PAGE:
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Infant mortality

The U.S. infant mortality rate has been consistently higher than the rate in other developed countries. According to the Centers for Disease Control and Prevention, the leading causes of infant mortality are congenital abnormalities, low birthweight, preterm birth, maternal pregnancy complications, sudden infant death syndrome and unintentional injuries.

National and state findings

In 2017-2018, there were 5.7 infant deaths before age 1 per 1,000 live births, equaling roughly 44,000 infants nationally over this period. Infant mortality rates were highest in Mississippi (8.6), Arkansas (7.8), and Oklahoma and Louisiana (both 7.4); they were lowest in Massachusetts and New Hampshire (both 3.9), New Jersey (4.1) and California (4.2). Between 2015-2016 and 2017-2018, the infant mortality rate decreased 3% nationally from 5.9 deaths per 1,000 live births. Since 2012-2013, the infant mortality rate has declined 5% from 6.0 deaths per 1,000 live births.

Subpopulation findings

Infant mortality rates varied by mother’s race and ethnicity as well as age. The infant mortality rate was 2.9 times higher among infants of Black (10.9) than Asian (3.7) mothers. Mothers ages 15-19 (8.8) had nearly twice the rate as mothers ages 30-34 (4.7).

Additional related findings

  • In 2019, 8.3% of U.S. infants — more than 300,000 — were born with low birthweight. The percentage of low birthweight births was highest in Mississippi (12.3%), 2.0 times higher than in Alaska (6.3%). Low birthweight increased 4% from 8.0% in 2014. Between 2014 and 2019, low birthweight increased 15% in Nebraska (6.6% to 7.6%), 13% in Delaware (8.3% to 9.4%), 10% in Rhode Island (7.1% to 7.8%) and in North Dakota (6.2% to 6.8%). During this same period, low birthweight births decreased 7% in New Hampshire (6.9% to 6.4%) and Vermont (7.1% to 6.6%).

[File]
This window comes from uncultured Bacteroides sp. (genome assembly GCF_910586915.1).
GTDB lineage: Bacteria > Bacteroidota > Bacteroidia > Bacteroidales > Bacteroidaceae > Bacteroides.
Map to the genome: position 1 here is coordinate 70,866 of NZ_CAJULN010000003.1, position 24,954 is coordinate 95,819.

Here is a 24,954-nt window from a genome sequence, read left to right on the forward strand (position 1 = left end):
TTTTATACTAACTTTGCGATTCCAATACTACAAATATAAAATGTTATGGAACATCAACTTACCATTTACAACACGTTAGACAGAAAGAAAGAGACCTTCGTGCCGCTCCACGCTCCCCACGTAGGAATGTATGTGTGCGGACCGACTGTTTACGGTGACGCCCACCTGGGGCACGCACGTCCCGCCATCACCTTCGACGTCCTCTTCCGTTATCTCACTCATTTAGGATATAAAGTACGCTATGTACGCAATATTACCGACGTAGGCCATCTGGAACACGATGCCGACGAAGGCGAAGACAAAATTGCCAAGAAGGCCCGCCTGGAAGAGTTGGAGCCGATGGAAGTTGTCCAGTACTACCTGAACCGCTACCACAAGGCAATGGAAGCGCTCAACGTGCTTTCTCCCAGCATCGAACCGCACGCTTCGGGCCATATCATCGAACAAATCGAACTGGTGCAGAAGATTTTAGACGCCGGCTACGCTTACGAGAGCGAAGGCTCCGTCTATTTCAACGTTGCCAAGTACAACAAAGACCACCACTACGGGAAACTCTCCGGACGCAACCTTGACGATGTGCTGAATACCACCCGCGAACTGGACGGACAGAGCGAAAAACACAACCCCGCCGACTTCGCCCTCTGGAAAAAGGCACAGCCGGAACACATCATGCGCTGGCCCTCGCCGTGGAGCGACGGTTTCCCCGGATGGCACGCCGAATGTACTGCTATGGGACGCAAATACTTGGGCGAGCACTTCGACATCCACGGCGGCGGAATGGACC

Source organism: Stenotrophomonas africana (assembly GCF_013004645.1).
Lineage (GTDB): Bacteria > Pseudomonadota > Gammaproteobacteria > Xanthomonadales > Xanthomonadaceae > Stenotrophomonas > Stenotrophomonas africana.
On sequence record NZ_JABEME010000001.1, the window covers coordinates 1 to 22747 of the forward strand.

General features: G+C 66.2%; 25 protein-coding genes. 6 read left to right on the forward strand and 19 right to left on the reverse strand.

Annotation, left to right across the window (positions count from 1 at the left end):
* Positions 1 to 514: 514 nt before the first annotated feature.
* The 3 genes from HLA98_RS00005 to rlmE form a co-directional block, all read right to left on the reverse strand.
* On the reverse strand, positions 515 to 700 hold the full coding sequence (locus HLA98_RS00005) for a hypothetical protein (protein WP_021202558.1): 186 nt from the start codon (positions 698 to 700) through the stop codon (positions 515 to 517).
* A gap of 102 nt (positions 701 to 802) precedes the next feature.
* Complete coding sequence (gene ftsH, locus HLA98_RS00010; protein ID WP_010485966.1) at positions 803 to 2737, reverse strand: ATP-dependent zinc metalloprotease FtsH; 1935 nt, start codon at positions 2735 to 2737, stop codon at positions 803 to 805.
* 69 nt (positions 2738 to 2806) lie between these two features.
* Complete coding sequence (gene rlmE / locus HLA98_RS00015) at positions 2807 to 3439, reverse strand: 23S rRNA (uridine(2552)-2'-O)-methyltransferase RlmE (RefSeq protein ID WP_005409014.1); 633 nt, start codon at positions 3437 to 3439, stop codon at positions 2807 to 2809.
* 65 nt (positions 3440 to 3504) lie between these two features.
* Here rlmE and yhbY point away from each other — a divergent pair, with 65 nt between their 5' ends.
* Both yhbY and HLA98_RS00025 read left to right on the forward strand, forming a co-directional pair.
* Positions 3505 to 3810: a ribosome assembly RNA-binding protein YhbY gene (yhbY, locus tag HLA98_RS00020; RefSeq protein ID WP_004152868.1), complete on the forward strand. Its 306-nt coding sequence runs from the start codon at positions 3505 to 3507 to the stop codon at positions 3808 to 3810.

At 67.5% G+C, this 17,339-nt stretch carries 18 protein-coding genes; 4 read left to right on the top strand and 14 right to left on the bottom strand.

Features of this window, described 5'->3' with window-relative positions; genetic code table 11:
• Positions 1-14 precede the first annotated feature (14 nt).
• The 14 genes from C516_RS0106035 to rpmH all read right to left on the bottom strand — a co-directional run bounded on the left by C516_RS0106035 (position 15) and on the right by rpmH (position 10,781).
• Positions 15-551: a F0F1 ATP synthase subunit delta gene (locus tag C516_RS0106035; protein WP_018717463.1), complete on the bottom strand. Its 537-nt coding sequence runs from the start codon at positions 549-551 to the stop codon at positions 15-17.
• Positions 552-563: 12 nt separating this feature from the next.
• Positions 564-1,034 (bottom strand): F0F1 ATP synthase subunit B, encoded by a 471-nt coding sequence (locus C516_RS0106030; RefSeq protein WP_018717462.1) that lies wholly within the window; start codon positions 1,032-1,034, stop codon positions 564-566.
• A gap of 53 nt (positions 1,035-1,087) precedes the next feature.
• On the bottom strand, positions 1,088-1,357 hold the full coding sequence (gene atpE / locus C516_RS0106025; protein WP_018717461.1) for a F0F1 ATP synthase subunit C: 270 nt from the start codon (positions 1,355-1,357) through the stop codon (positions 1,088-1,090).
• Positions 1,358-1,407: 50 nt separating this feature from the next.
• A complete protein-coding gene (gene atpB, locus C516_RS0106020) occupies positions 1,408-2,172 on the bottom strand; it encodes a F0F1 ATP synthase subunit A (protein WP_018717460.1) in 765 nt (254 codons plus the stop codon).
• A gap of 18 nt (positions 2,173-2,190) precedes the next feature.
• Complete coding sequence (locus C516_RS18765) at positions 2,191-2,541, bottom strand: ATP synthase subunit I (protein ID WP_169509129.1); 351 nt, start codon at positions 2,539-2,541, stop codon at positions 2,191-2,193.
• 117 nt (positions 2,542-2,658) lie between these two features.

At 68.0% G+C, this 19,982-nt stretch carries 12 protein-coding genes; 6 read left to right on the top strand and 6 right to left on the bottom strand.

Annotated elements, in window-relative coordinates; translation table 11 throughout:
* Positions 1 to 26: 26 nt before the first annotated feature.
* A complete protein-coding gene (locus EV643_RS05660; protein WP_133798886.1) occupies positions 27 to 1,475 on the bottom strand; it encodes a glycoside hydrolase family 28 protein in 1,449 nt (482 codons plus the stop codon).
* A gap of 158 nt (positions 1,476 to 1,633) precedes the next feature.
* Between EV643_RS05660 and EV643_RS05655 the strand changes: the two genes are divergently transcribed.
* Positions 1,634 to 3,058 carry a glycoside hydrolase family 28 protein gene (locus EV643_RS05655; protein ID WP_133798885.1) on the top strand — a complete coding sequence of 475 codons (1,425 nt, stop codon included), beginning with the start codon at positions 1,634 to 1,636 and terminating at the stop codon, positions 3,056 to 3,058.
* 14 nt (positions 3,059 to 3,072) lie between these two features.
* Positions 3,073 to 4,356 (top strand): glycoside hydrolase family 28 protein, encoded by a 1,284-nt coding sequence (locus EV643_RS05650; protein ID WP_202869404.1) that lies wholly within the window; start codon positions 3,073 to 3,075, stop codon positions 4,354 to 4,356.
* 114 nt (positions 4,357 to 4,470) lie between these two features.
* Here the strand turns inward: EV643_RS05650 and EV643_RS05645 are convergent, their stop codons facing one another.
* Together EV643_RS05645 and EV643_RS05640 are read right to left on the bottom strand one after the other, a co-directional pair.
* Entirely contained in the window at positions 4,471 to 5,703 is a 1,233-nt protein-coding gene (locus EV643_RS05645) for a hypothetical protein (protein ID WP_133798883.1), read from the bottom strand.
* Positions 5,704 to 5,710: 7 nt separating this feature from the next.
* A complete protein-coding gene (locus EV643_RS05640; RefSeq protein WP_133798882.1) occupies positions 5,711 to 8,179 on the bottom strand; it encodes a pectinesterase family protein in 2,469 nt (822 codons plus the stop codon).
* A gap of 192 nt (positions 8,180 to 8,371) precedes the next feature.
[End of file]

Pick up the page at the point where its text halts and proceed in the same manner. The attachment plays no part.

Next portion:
• Disparities in low birthweight by race and ethnicity persisted. In 2019, the percentage of low birthweight births was 2.1 times higher among Black mothers (14.7%) than among white mothers (7.1%). Wisconsin and the District of Columbia had the highest low birthweight racial disparity (ratio of births to mothers in the racial/ethnic group with the highest low birthweight rate to the rate among non-Hispanic white mothers), 2.4 times higher among Black than white mothers.

Maternal Mortality

The United States has the highest maternal mortality rate of all developed countries and is the only industrialized nation with a rising rate. Additionally, the substantial and persistent racial and ethnic disparities in maternal mortality are alarming.

National and state findings

In 2019, there were 20.1 maternal deaths per 100,000 live births, equaling 754 deaths nationally. Among the 16 states with data, maternal mortality rates were highest in Kentucky (37.7), Alabama (35.8) and Georgia (34.0); they were lowest in California (11.2), Texas (18.3) and Pennsylvania (18.6). Between 2018 and 2019, the maternal mortality rate increased 16% nationally from 17.4 maternal deaths per 100,000 live births. During this same period, maternal mortality rates significantly increased 70% in Florida (15.8 to 26.8), 23% in Georgia (27.7 to 34.0) and 16% in Indiana (24.5 to 28.4).

Subpopulation findings

Maternal mortality was 3.3 and 2.4 times higher among Black mothers (42.0) than Hispanic (12.6) and white (17.6) mothers, respectively. Between 2018 and 2019, the maternal mortality rate increased 19% among white mothers (from 14.8), 16% among Black mothers (from 36.3) and 7% among Hispanic mothers (from 11.8).

Additional related findings

Maternal mortality is a relatively rare outcome of childbirth, but maternal morbidity is less rare. Maternal morbidity is when mothers experience outcomes of labor or delivery that lead to short- or long-term health consequences. In 2017-2019 the maternal morbidity rate was 6.6 per 1,000 births, representing 74,255 instances over this period in which the mother experienced admission to the ICU, a ruptured uterus, a transfusion and/or an unplanned hysterectomy, according to data from birth certificates. Among the 47 states with data, the maternal morbidity rate was 3.5 times higher in New Hampshire (12.7) than in Florida (3.6).

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